The beaches of Lagos were added to our Portugal trip itinerary the instant I saw them in a photograph on the cover of Frommer's travel guide. The spectacular volcanic rock formations that dot the water and form caves and grottos along the shore under clear blue skies had me at hello, and after a fun and memorable two days there in July I still wasn't ready for good-bye.
We drove to Lagos by rental car from Tarifa, Spain, via a very scenic route through the Andalusian white hill towns of Vejer and Jerez de la Frontera and a drive by the outskirts of Seville. By late afternoon we dropped our bags at our hotel in Lagos, then hopped back into the car to check out the beaches a few blocks away. We eagerly pulled into the first dusty road beach turnoff we found, parked the car, and ran towards the cliff to see the view. And the view was a gay, nude beach. Oops! Shoo, shoo, everybody back in the car. (Avoid this faux pas with your children by checking AlgarveUncovered.com before you go.)
Sooo . . . a little farther down the road we pulled over again, and walked out to the rocky precipice to view a magnificent sight of craggy outcroppings, sandy beach, cloudless skies, and clear blue Atlantic Ocean.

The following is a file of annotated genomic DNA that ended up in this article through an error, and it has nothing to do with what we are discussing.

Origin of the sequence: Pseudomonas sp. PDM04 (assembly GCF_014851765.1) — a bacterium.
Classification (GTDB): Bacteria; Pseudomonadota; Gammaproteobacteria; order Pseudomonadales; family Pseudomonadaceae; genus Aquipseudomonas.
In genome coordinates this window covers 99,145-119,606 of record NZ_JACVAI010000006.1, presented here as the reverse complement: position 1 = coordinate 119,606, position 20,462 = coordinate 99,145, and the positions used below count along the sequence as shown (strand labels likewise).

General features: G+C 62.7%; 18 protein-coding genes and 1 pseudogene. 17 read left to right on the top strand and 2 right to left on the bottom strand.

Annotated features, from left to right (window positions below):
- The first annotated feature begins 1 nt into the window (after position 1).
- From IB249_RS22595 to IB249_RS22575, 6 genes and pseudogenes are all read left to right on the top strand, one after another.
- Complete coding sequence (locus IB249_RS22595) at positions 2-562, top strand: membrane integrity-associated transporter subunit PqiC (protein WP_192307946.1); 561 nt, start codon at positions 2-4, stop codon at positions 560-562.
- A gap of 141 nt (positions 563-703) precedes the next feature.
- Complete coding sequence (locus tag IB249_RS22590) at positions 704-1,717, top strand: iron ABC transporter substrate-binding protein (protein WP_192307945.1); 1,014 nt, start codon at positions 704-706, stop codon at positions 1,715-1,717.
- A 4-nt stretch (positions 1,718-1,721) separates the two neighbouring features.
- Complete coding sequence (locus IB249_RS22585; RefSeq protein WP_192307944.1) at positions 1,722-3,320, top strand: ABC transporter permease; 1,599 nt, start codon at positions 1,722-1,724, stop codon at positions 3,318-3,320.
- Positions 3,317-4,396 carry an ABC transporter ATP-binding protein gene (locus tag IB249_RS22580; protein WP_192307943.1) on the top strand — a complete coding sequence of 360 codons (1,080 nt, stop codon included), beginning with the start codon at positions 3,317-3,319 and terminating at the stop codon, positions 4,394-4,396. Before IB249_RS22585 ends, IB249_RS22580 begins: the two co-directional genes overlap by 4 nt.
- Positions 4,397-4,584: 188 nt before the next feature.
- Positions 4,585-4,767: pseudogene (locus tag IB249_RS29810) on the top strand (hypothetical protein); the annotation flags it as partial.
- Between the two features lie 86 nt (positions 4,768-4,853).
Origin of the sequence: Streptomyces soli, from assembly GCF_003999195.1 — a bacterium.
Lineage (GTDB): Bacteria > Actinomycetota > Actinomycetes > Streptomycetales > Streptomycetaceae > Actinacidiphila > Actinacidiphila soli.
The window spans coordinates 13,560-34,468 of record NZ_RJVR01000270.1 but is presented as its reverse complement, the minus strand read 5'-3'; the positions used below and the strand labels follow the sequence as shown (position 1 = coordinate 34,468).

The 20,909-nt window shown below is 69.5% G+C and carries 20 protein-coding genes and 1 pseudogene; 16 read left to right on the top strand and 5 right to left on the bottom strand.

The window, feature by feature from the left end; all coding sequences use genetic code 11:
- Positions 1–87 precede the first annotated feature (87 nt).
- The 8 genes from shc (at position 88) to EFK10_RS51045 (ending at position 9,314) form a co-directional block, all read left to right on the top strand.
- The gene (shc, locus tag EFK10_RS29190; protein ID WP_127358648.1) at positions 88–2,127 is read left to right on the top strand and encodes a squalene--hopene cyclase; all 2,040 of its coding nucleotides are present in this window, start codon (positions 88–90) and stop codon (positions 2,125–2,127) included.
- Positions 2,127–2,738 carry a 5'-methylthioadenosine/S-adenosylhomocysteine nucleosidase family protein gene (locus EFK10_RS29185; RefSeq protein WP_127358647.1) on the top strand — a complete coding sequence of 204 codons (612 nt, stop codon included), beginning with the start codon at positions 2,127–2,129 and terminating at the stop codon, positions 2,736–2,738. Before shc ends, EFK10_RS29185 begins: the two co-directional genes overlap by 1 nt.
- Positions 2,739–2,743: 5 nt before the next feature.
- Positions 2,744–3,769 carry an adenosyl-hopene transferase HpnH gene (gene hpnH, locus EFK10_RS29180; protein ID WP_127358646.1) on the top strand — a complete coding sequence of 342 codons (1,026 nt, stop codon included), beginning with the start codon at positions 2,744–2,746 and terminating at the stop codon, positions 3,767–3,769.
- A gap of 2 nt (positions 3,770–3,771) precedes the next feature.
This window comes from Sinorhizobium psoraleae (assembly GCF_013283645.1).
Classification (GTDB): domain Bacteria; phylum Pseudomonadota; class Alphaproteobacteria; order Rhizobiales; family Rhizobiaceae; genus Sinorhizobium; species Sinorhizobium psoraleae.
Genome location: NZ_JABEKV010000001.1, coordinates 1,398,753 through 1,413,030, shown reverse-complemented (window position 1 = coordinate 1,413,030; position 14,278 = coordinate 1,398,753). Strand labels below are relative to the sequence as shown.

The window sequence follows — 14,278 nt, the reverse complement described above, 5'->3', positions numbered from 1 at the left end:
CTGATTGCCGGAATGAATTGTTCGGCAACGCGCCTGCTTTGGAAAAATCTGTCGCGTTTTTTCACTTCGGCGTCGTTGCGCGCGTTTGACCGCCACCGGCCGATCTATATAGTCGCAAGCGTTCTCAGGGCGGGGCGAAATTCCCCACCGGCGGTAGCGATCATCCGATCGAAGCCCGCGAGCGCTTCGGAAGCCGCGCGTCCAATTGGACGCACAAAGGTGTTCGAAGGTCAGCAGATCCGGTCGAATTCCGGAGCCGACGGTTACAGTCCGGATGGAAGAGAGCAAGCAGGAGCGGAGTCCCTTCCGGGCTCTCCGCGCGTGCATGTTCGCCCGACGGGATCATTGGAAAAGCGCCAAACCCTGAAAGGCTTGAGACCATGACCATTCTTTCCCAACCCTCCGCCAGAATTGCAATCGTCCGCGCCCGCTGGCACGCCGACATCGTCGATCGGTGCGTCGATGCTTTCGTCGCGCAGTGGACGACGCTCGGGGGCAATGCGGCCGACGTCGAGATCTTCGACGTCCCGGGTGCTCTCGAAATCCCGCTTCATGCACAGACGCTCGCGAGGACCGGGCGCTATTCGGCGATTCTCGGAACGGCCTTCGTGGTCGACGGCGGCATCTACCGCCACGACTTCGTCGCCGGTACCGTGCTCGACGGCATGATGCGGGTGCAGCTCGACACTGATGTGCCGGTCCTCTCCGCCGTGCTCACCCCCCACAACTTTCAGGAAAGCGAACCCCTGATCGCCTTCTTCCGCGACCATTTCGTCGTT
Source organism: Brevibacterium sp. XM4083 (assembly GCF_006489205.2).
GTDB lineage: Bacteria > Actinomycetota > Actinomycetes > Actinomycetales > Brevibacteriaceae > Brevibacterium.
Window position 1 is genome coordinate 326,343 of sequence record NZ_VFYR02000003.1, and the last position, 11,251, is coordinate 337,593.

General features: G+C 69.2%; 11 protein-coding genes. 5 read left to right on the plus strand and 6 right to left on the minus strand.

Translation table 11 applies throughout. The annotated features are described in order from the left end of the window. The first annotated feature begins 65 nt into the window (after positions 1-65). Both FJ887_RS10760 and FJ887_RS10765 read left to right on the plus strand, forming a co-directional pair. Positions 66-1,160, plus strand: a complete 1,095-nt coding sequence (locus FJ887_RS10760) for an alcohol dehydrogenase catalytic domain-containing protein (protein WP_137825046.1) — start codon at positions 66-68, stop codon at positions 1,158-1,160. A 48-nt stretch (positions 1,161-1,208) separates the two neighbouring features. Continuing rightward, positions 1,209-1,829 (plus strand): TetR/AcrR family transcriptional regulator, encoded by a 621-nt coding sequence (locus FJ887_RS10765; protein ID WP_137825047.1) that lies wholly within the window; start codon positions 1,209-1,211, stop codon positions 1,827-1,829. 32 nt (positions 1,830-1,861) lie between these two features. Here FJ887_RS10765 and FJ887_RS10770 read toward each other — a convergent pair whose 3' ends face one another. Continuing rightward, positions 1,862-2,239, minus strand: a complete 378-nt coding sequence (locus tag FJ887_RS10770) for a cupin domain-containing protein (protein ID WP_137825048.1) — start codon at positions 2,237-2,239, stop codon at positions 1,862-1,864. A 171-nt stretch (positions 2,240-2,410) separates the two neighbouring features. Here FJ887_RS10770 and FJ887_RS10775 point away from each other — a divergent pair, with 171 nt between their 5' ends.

The 124 miles of coastline in the western Algarve region of Portugal are known to be some of the most beautiful in the world. I won't disagree.
We were most excited to take a boat ride into the grottos and around the coastline the next day. There are several locations along the beach where one can catch a grotto boat and the companies' prices and tours are competitive, so we just followed this barely comprehensible sign:
|It's supposed to say, "Trip to the grottos."|
|I love this photo so much I wanted to use it as our Christmas|
card, but decided the life vests looked too dorky.
The boat ride was about 40 minutes long and the driver cruised all up and down the shoreline, pointing out incredibly magnificent formations and entering lots of caves.
After the boat ride we walked around a bit to explore the rocky headland of Ponta da Piedade, which protrudes south from Lagos. Its sheltered coves, colorful cliffs, and rock pools of aquamarine waters are dramatically beautiful. This beauty must have something to do with why it's called Point of Piety and why this monument is displayed on the bluff:
There is a little tourist train available for about 2.50€ per person that circles around from the Lagos marina to Ponta da Piedade. It's good for a ride to the beach from downtown.
The difficult decision we had to make next that morning was which gorgeous beach to spend the rest of the day relaxing on. We finally agreed on Praia da Dona Ana (Dona Ana Beach) and think it was a fabulous choice, don't you?
|Dona Ana Beach in Lagos, Portugal|